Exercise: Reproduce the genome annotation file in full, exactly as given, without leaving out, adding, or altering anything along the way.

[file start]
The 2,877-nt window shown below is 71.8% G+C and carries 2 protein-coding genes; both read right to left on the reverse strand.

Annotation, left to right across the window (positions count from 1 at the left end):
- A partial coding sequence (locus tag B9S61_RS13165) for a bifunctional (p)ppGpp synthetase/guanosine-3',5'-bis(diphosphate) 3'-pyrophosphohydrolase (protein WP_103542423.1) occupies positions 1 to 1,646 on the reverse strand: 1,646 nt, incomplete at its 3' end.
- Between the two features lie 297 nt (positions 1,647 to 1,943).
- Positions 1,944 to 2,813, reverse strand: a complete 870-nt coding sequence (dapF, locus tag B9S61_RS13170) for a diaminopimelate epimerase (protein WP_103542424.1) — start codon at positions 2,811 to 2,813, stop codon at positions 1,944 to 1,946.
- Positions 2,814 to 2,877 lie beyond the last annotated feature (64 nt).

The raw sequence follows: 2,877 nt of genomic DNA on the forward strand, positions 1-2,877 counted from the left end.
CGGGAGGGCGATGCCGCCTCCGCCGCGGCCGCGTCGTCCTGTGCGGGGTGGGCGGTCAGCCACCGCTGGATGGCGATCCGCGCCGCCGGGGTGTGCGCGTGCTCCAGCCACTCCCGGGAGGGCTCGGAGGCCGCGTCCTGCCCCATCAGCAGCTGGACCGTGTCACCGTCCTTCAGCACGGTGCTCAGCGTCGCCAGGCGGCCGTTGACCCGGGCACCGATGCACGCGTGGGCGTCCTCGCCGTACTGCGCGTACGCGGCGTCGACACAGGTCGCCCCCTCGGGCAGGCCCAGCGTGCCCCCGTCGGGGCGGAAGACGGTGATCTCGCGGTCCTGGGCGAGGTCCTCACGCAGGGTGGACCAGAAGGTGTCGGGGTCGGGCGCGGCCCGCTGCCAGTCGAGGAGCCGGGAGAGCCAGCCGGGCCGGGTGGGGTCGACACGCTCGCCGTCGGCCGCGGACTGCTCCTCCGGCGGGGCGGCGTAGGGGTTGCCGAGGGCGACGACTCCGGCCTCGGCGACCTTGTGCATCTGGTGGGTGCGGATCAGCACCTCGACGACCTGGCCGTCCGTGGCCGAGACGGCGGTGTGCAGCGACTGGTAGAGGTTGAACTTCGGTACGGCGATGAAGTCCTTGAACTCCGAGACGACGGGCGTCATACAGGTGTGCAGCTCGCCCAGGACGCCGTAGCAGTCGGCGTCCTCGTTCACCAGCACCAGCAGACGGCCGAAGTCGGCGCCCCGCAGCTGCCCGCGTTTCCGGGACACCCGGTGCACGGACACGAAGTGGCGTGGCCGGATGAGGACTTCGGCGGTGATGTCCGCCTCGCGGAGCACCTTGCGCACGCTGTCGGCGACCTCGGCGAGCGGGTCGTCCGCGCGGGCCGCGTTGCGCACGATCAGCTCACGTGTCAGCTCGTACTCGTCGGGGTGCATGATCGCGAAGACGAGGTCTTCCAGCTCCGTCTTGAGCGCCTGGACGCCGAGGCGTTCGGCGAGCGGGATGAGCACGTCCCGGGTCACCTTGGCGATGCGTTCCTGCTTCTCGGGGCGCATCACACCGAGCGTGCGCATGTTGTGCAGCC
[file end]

The 2,877-nt window shown below is 71.8% G+C and carries 2 protein-coding genes; both read right to left on the reverse strand.

Annotation, left to right across the window (positions count from 1 at the left end):
- A partial coding sequence (locus tag B9S61_RS13165) for a bifunctional (p)ppGpp synthetase/guanosine-3',5'-bis(diphosphate) 3'-pyrophosphohydrolase (protein WP_103542423.1) occupies positions 1 to 1,646 on the reverse strand: 1,646 nt, incomplete at its 3' end.
- Between the two features lie 297 nt (positions 1,647 to 1,943).
- Positions 1,944 to 2,813, reverse strand: a complete 870-nt coding sequence (dapF, locus tag B9S61_RS13170) for a diaminopimelate epimerase (protein WP_103542424.1) — start codon at positions 2,811 to 2,813, stop codon at positions 1,944 to 1,946.
- Positions 2,814 to 2,877 lie beyond the last annotated feature (64 nt).

The raw sequence follows: 2,877 nt of genomic DNA on the forward strand, positions 1-2,877 counted from the left end.
CGGGAGGGCGATGCCGCCTCCGCCGCGGCCGCGTCGTCCTGTGCGGGGTGGGCGGTCAGCCACCGCTGGATGGCGATCCGCGCCGCCGGGGTGTGCGCGTGCTCCAGCCACTCCCGGGAGGGCTCGGAGGCCGCGTCCTGCCCCATCAGCAGCTGGACCGTGTCACCGTCCTTCAGCACGGTGCTCAGCGTCGCCAGGCGGCCGTTGACCCGGGCACCGATGCACGCGTGGGCGTCCTCGCCGTACTGCGCGTACGCGGCGTCGACACAGGTCGCCCCCTCGGGCAGGCCCAGCGTGCCCCCGTCGGGGCGGAAGACGGTGATCTCGCGGTCCTGGGCGAGGTCCTCACGCAGGGTGGACCAGAAGGTGTCGGGGTCGGGCGCGGCCCGCTGCCAGTCGAGGAGCCGGGAGAGCCAGCCGGGCCGGGTGGGGTCGACACGCTCGCCGTCGGCCGCGGACTGCTCCTCCGGCGGGGCGGCGTAGGGGTTGCCGAGGGCGACGACTCCGGCCTCGGCGACCTTGTGCATCTGGTGGGTGCGGATCAGCACCTCGACGACCTGGCCGTCCGTGGCCGAGACGGCGGTGTGCAGCGACTGGTAGAGGTTGAACTTCGGTACGGCGATGAAGTCCTTGAACTCCGAGACGACGGGCGTCATACAGGTGTGCAGCTCGCCCAGGACGCCGTAGCAGTCGGCGTCCTCGTTCACCAGCACCAGCAGACGGCCGAAGTCGGCGCCCCGCAGCTGCCCGCGTTTCCGGGACACCCGGTGCACGGACACGAAGTGGCGTGGCCGGATGAGGACTTCGGCGGTGATGTCCGCCTCGCGGAGCACCTTGCGCACGCTGTCGGCGACCTCGGCGAGCGGGTCGTCCGCGCGGGCCGCGTTGCGCACGATCAGCTCACGTGTCAGCTCGTACTCGTCGGGGTGCATGATCGCGAAGACGAGGTCTTCCAGCTCCGTCTTGAGCGCCTGGACGCCGAGGCGTTCGGCGAGCGGGATGAGCACGTCCCGGGTCACCTTGGCGATGCGTTCCTGCTTCTCGGGGCGCATCACACCGAGCGTGCGCATGTTGTGCAGCC